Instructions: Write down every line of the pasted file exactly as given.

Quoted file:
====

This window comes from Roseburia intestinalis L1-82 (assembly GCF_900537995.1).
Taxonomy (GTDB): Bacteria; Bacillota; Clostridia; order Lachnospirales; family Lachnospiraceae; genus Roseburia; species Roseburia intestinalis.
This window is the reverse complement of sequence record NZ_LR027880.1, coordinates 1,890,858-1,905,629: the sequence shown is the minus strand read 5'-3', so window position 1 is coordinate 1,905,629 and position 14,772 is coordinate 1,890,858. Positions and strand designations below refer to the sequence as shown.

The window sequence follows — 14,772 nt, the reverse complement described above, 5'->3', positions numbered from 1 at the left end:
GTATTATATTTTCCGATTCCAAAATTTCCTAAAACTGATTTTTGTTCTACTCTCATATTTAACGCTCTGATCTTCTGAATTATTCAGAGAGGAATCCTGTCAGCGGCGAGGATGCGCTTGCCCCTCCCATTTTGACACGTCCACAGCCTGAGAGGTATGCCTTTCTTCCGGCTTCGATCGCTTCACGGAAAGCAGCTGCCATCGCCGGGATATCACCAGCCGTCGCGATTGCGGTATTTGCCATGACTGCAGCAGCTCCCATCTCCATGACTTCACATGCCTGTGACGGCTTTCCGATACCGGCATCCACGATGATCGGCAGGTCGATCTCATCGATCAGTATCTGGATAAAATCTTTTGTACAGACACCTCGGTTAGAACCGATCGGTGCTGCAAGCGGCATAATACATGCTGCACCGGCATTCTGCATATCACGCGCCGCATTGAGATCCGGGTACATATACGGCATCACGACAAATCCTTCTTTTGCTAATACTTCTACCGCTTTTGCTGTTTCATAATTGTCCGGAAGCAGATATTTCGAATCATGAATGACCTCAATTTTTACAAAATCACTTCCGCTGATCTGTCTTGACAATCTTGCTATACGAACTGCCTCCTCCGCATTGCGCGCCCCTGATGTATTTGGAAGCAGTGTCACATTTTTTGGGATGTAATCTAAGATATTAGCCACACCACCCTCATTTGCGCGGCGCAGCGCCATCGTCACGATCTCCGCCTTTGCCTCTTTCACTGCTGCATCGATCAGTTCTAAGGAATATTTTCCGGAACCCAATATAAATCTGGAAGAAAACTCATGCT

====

This window comes from Roseburia intestinalis L1-82 (assembly GCF_900537995.1).
Taxonomy (GTDB): Bacteria; Bacillota; Clostridia; order Lachnospirales; family Lachnospiraceae; genus Roseburia; species Roseburia intestinalis.
This window is the reverse complement of sequence record NZ_LR027880.1, coordinates 1,890,858-1,905,629: the sequence shown is the minus strand read 5'-3', so window position 1 is coordinate 1,905,629 and position 14,772 is coordinate 1,890,858. Positions and strand designations below refer to the sequence as shown.

The window sequence follows — 14,772 nt, the reverse complement described above, 5'->3', positions numbered from 1 at the left end:
GTATTATATTTTCCGATTCCAAAATTTCCTAAAACTGATTTTTGTTCTACTCTCATATTTAACGCTCTGATCTTCTGAATTATTCAGAGAGGAATCCTGTCAGCGGCGAGGATGCGCTTGCCCCTCCCATTTTGACACGTCCACAGCCTGAGAGGTATGCCTTTCTTCCGGCTTCGATCGCTTCACGGAAAGCAGCTGCCATCGCCGGGATATCACCAGCCGTCGCGATTGCGGTATTTGCCATGACTGCAGCAGCTCCCATCTCCATGACTTCACATGCCTGTGACGGCTTTCCGATACCGGCATCCACGATGATCGGCAGGTCGATCTCATCGATCAGTATCTGGATAAAATCTTTTGTACAGACACCTCGGTTAGAACCGATCGGTGCTGCAAGCGGCATAATACATGCTGCACCGGCATTCTGCATATCACGCGCCGCATTGAGATCCGGGTACATATACGGCATCACGACAAATCCTTCTTTTGCTAATACTTCTACCGCTTTTGCTGTTTCATAATTGTCCGGAAGCAGATATTTCGAATCATGAATGACCTCAATTTTTACAAAATCACTTCCGCTGATCTGTCTTGACAATCTTGCTATACGAACTGCCTCCTCCGCATTGCGCGCCCCTGATGTATTTGGAAGCAGTGTCACATTTTTTGGGATGTAATCTAAGATATTAGCCACACCACCCTCATTTGCGCGGCGCAGCGCCATCGTCACGATCTCCGCCTTTGCCTCTTTCACTGCTGCATCGATCAGTTCTAAGGAATATTTTCCGGAACCCAATATAAATCTGGAAGAAAACTCATGCT